Russia: Tsarist and Communist

By Anatole G. Mazour | Go to book overview

32
The Economic Revolution (1928-1939)

SOCIALIST OFFENSIVE: THE PLANNED ECONOMY

THE YEAR 1928 marks a milestone on the long road toward realization of the aims of the Russian Revolution. The stupendous program set for the government by the Fifteenth Congress of the Communist Party indicated a complete victory of the Stalin faction over the Trotsky opposition group, of 'socialism in a single country' over international socialism. The same Congress also passed a resolution calling for the expulsion from the Party of all members connected with the Trotsky group. But the Fifteenth Congress did not gather for the exclusive purpose of purging the Party; its main task was the opening of a 'socialist offensive' along the front of the entire national economy.

The duties of elaborating the plan for economic reconstruction were assigned to a commission that had been functioning since 1921, the State Planning Commission, or Gosplan. By the beginning of 1928, the Commission produced what came to be known as the First Five-Year Plan, which officially went into effect on October 1, 1928, and which envisioned the complete industrial and agrarian reorganization of the sprawling Soviet Llnion. It aimed at a relocation of industrial centers to correspond to the areas of natural resources--a step which would not only eliminate costly long hauls but remove industry from possible war zones.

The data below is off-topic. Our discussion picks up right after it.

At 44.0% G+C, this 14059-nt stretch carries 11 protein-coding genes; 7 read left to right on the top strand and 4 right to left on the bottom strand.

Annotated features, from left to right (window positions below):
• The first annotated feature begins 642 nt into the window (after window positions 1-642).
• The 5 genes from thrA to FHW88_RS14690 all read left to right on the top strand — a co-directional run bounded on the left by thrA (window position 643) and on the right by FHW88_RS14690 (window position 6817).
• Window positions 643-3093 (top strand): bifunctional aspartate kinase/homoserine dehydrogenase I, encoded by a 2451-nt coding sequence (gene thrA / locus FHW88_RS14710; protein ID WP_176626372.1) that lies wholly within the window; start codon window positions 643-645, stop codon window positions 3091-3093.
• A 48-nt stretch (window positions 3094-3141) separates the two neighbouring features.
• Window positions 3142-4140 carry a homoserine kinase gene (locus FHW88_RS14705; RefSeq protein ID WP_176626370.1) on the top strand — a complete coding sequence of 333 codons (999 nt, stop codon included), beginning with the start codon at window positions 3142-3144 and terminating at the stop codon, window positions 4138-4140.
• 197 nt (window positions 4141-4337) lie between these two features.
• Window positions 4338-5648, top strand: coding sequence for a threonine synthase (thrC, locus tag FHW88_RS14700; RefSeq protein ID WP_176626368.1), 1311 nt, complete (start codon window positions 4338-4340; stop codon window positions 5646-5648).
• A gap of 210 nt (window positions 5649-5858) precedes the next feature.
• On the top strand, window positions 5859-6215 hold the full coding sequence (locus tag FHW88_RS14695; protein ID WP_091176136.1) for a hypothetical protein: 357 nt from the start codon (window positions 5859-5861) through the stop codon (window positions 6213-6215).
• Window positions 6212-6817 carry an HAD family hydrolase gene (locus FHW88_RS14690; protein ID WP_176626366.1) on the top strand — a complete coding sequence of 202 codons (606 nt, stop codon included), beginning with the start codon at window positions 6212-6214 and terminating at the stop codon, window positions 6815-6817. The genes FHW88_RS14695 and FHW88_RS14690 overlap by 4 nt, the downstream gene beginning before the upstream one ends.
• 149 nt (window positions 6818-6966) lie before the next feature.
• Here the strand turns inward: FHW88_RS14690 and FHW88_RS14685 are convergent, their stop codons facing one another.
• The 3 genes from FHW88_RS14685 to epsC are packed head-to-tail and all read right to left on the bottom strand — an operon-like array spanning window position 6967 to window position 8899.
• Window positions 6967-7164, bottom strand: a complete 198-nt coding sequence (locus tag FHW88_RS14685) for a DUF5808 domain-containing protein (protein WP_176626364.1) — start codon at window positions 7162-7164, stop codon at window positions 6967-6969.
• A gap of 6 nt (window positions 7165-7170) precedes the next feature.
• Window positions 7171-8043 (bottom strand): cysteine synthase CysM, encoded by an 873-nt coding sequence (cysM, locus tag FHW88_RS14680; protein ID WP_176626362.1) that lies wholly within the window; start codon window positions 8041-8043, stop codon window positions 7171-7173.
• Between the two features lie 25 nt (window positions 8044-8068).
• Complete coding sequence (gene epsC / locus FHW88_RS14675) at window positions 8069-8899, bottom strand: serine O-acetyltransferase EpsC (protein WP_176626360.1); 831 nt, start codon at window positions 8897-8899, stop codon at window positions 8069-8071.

There were many reasons for this Herculean revolutionary undertaking. Apart from a desire to prevent the complete defeat of the revolution by the forces of NEP, there were other and even more substantial reasons for this reversal of the retreat tactics begun in 1921. Beneath official declarations there ran a deep desire to break loose from Western capitalism. The Soviet government was in desperate need of long-term credits, which the capitalist nations refused until some satisfactory solution of prerevolutionary debts should be secured. Short-term credits were both embarrassing and costly. It was abundantly clear that Moscow could not continue soliciting for loans, humbly inviting benevolent foreign concessionaires to develop the country, and lagging behind the rest of Europe in the race to restore crippled economies and armed strength. The political sky was full of war signs; relations between Communist Russia and capitalist Europe were at best frigidly correct, at worst openly hostile. As the Soviet government faced the situation at home and abroad, it became increasingly clear

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